founder at addictive!
05 March 2005 11:04am
A little test. You learn that a large proportion of your target audience have become ad avoiders by using pop up blockers because they find pop ups really irritating.
a) recognise that the old approach doesn't work and start to experiment with less invasive, less interruptive types of marketing
b) do you find out that overlays or floater ads can't be blocked by pop up blockers and start to use them instead of pop ups?
Hopefully you went for a) but there are an awful lot of people going for b) judging by a recent New York Times (free registration required) article (http://www.nytimes.com/2005/02/24/technology/circuits/24popp.html?) .
The article reports that Neilsen data shows the use of overlays has increased by 32% in the 12 months to December 2004 whilst pop ups have declined by 41% over the same period.
Now I know that lots of people will say that pop ups work - they get good clickthrough and good conversion. But does getting .5% clickthrough warrant alienating a high proportion of the other 99.5%?
This sort of head in the sand attitude can only end in tears; the web can only be a viable advertising medium when online marketing adapts to suit the way people use the medium.
Simon Andrews Big Picture
CEO at Econsultancy
08 March 2005 15:50pm
I agree with your broad point but I think there may be a sensible "middle way".
We currently still have a pop-under (quite a different experience for a user than a pop-up) to promote sign-ups for our free weekly newsletter. When we launched it, it quintrupled the number of daily sign-ups compared to when we just had the sign up on every web page.
So in that sense it was very effective. We've never received a complaint and we've not noticed sign up rates decline.
However, we can't be sure, as you say, that we're not alienating people and, as a rule, I don't think pop-ups are the way forwards.
But it depends very much on how the format is delivered (experientially) rather than just the format itself. For example, a pop-up could still work well for post-purchase customer satisfaction surveys, or some types of customer service (e.g. agent help during a purchase process). For advertising purposes it is harder to justify but, again, in very contextually targeted situations I think it can be very effective.
We're going to be changing our pop-up to a DHTML layer, in part to avoid possible erosion of sign up rates as pop-up blocking software proliferates. However, we're thinking carefully about exactly *how* that layer can be delivered to our benefit without annoying users.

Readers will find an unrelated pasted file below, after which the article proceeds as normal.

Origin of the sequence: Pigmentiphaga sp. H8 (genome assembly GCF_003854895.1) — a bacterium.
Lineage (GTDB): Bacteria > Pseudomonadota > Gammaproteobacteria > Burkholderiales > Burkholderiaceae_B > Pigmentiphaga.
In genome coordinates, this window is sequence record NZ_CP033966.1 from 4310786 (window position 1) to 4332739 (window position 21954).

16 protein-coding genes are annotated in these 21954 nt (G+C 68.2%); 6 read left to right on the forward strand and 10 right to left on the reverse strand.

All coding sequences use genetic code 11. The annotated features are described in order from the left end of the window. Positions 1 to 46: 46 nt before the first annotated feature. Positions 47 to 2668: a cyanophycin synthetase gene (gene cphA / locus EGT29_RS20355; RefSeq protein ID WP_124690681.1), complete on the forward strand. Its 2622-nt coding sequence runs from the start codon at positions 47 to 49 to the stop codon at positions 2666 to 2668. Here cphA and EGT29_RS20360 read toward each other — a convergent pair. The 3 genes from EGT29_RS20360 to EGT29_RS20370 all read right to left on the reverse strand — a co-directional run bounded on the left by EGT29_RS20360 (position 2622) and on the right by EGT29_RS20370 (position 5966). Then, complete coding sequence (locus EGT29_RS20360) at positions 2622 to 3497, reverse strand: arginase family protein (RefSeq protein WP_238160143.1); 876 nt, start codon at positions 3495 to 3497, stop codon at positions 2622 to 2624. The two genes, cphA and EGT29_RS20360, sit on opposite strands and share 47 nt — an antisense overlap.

For example, we're looking at delivering the layer:
- after a user has been on the site for more than 30 secs
- and where the users has looked at more than 5 pages of content
- and the layer would appear top right so as not to obscure core content / navigation
- it would have a very clear close button
- it would only be server on the user's first visit to the site and then again only after a 3 month gap
- etc. etc.
On the Dell site the other day I experienced an internal ad delivered as a layer (see http://www1.euro.dell.com/content/products/category.aspx/desktops?c=uk&l=en&s=pad# if the OptiPlex ad is still there when you look...) which I thought worked well without being annoying as it was in context, caught my attention, and went away when I wanted it to.
So I think you can combine a) and b)?
09 March 2005 10:47am
I agree its a complex subject as the approach does work and I admit we did lots of rich media at DLKW Dialogue. I think the cardinal sin is interruption- which is why pop unders are much less of an evil than something that floats over the football report I’m reading.
The effect of these approaches on the 99% that dont respond is totally unmeasured and I think that is something the industry needs to take account of.
Does anyone have any research/learnings/opinions on this
CEO at SciVisum.co.uk
11 March 2005 17:40pm
On 15:50:22 8 March 2005 Ashley wrote:
>We're going to be changing our pop-up to a DHTML layer, in
>part to avoid possible erosion of sign up rates as pop-up
>blocking software proliferates. However, we're thinking
>carefully about exactly *how* that layer can be delivered
>to our benefit without annoying users.
>For example, we're looking at delivering the layer:
>- after a user has been on the site for more than 30 secs
>- and where the users has looked at more than 5 pages of
>- and the layer would appear top right so as not to
>obscure core content / navigation
>- it would have a very clear close button
>- it would only be server on the user's first visit to the
>site and then again only after a 3 month gap
Be careful tho' - with privacy and identity theft getting more coverage; more and more folks are deleting their cookie caches (or using privacy tools which does it for them), so if you're using cookies to test if they're a new user or not, you may end up sticking the layer up every visit...
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